Turning Pixels of Antarctica into Numbers (WEEK 2)

On my last blog post, I discussed how I went about collecting data. Now that I have a set of satellite images, I will discuss how I have pulled out quantitative data from them.

First of all, I downloaded each MODIS satellite image as a GeoTIFF file. I then pulled up each image on ArcMap.

Rift Width Measurements

Below is the satellite image from November 6th, 2012.

Image 1

By measuring the “rift width”, I specifically focused on the “tail” on the left, or west, of the rift. The width measurement above is outlined in yellow, which I added on using the draw toolbar and line feature.

Upon double-clicking on the line, a pop-up box appeared with the line’s length, start point, and end point. The lengths are available in metric units, English units, and even decimal degrees. The start and end points are available in metric units, English units, decimal degrees, and DMS degrees. For consistency, I recorded each measurement in meters and decimal degrees, as appropriate.

Image 2

Although I would have also liked to obtain data about the measurement’s angle, I was unable to do so because the map data is projected from a 3D surface onto a 2D surface, and the line is not straight.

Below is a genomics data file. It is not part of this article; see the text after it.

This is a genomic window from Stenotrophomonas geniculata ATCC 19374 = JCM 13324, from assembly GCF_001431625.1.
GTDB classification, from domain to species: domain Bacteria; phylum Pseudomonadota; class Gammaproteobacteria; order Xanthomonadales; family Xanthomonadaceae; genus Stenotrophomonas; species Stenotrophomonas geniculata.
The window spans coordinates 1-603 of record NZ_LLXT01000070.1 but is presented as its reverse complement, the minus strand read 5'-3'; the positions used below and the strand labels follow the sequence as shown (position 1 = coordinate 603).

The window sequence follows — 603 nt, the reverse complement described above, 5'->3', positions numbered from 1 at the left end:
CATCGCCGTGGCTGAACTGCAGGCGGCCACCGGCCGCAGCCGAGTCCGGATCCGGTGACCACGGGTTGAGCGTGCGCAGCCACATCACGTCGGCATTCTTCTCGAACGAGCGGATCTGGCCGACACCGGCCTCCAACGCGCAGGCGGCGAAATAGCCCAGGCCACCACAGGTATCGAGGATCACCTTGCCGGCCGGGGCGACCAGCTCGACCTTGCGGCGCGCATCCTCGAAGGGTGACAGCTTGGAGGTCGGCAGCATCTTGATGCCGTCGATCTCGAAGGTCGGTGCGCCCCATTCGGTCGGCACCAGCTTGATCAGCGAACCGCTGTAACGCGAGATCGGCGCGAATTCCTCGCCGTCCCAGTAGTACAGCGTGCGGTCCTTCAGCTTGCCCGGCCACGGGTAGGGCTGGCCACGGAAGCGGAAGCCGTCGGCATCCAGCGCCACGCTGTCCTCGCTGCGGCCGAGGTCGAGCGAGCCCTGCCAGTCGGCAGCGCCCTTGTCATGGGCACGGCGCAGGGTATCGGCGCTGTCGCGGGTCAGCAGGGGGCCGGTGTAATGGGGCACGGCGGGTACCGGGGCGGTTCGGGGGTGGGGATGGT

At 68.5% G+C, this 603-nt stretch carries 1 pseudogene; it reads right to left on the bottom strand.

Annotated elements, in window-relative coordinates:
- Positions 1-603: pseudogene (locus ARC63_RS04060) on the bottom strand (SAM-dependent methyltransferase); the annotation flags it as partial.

Additionally, although it may be hard to see when the image is that far zoomed out, there is indeed some room for error when doing these measurements. As I mentioned on the last blog post, a challenge is that each pixel represents an area of 250m-by-250m. In other words, if within a certain area of 250m by 250m, 80% of the area represents rifted area and 20% represents non-rifted area, then the pixel appears to represent rifted area. Thus, although I drew each width line going to the corner of a pixel (see below), it is entirely possible that the width line should stop at any other point within that pixel (see below).

Image 4

Rift Length Measurements

For the following examples, I will continue to show the image from November 6th, 2012. By measuring the “rift length”, I drew lines approximately from the midpoint of the width to the end of the rift, which I again added on using the draw toolbar and line feature.

Image 5

I used the same approach as for the rift width measurements to obtain the line’s length, start point, and end point in meters and decimal degrees, respectively.

Image 6

As can be seen, however, the rift does not propagate in a straight line. While much of the beginning of it does (at least when projected on a 2D surface), it then becomes much more sinuous. A more accurate measurement could be obtained by tracing out the entire rift with many straight lines, as is shown below in red.

Image 7

Similar to the rift width measurements, the length measurements have the same issues with pixel sizes, and I am unable to obtain angle measurements due to the curved nature of the Earth.

In the following blog post, I will be showing and describing some of the trends and patterns I have observed from these images.

Speak Your Mind

*